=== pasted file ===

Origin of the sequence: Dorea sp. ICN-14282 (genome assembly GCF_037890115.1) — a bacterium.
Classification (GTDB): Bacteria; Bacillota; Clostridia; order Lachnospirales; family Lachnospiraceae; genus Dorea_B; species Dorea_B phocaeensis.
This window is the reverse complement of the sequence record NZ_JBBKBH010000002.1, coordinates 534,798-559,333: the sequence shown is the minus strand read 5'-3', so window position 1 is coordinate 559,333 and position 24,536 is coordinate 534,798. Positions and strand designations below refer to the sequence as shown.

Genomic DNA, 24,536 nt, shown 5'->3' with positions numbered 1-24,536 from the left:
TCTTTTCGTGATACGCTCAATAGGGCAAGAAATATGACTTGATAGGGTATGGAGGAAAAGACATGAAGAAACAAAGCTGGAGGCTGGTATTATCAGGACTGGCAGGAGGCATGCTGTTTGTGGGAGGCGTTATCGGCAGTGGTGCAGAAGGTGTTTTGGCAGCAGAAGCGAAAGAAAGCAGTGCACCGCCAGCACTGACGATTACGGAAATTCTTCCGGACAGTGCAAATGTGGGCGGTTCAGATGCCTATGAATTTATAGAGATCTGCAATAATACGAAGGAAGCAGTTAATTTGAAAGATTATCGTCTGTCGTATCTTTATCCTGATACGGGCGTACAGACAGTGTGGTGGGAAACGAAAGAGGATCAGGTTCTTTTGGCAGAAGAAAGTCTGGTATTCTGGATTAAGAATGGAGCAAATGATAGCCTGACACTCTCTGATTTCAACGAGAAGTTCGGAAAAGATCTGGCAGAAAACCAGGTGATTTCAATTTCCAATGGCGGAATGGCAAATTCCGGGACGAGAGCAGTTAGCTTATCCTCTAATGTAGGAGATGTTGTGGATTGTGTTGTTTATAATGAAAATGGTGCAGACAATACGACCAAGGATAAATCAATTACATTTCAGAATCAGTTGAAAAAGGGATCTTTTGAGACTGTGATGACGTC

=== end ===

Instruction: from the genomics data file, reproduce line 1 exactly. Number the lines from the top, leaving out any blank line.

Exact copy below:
Origin of the sequence: Dorea sp. ICN-14282 (genome assembly GCF_037890115.1) — a bacterium.